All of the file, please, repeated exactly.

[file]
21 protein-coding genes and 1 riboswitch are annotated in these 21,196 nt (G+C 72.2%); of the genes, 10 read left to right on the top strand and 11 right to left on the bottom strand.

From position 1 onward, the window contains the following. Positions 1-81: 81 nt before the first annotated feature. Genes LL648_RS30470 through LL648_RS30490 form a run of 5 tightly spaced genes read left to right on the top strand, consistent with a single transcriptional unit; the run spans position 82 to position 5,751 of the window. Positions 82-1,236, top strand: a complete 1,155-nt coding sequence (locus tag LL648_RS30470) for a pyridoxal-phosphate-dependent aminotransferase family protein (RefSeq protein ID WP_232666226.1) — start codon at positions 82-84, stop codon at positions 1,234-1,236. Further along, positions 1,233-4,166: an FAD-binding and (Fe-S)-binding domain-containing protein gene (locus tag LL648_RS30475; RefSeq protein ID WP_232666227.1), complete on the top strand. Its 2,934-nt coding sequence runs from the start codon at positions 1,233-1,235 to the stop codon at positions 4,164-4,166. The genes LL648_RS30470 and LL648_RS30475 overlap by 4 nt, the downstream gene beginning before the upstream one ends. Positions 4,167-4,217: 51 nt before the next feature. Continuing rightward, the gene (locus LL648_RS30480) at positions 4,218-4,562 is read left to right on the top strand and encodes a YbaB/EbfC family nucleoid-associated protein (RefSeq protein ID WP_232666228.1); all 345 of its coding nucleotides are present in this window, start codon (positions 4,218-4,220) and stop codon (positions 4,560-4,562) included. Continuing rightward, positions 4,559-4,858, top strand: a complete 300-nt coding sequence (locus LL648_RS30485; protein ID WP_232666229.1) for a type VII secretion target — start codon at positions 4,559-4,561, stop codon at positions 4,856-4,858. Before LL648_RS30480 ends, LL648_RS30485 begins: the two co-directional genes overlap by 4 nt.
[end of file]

21 protein-coding genes and 1 riboswitch are annotated in these 21,196 nt (G+C 72.2%); of the genes, 10 read left to right on the top strand and 11 right to left on the bottom strand.

From position 1 onward, the window contains the following. Positions 1-81: 81 nt before the first annotated feature. Genes LL648_RS30470 through LL648_RS30490 form a run of 5 tightly spaced genes read left to right on the top strand, consistent with a single transcriptional unit; the run spans position 82 to position 5,751 of the window. Positions 82-1,236, top strand: a complete 1,155-nt coding sequence (locus tag LL648_RS30470) for a pyridoxal-phosphate-dependent aminotransferase family protein (RefSeq protein ID WP_232666226.1) — start codon at positions 82-84, stop codon at positions 1,234-1,236. Further along, positions 1,233-4,166: an FAD-binding and (Fe-S)-binding domain-containing protein gene (locus tag LL648_RS30475; RefSeq protein ID WP_232666227.1), complete on the top strand. Its 2,934-nt coding sequence runs from the start codon at positions 1,233-1,235 to the stop codon at positions 4,164-4,166. The genes LL648_RS30470 and LL648_RS30475 overlap by 4 nt, the downstream gene beginning before the upstream one ends. Positions 4,167-4,217: 51 nt before the next feature. Continuing rightward, the gene (locus LL648_RS30480) at positions 4,218-4,562 is read left to right on the top strand and encodes a YbaB/EbfC family nucleoid-associated protein (RefSeq protein ID WP_232666228.1); all 345 of its coding nucleotides are present in this window, start codon (positions 4,218-4,220) and stop codon (positions 4,560-4,562) included. Continuing rightward, positions 4,559-4,858, top strand: a complete 300-nt coding sequence (locus LL648_RS30485; protein ID WP_232666229.1) for a type VII secretion target — start codon at positions 4,559-4,561, stop codon at positions 4,856-4,858. Before LL648_RS30480 ends, LL648_RS30485 begins: the two co-directional genes overlap by 4 nt.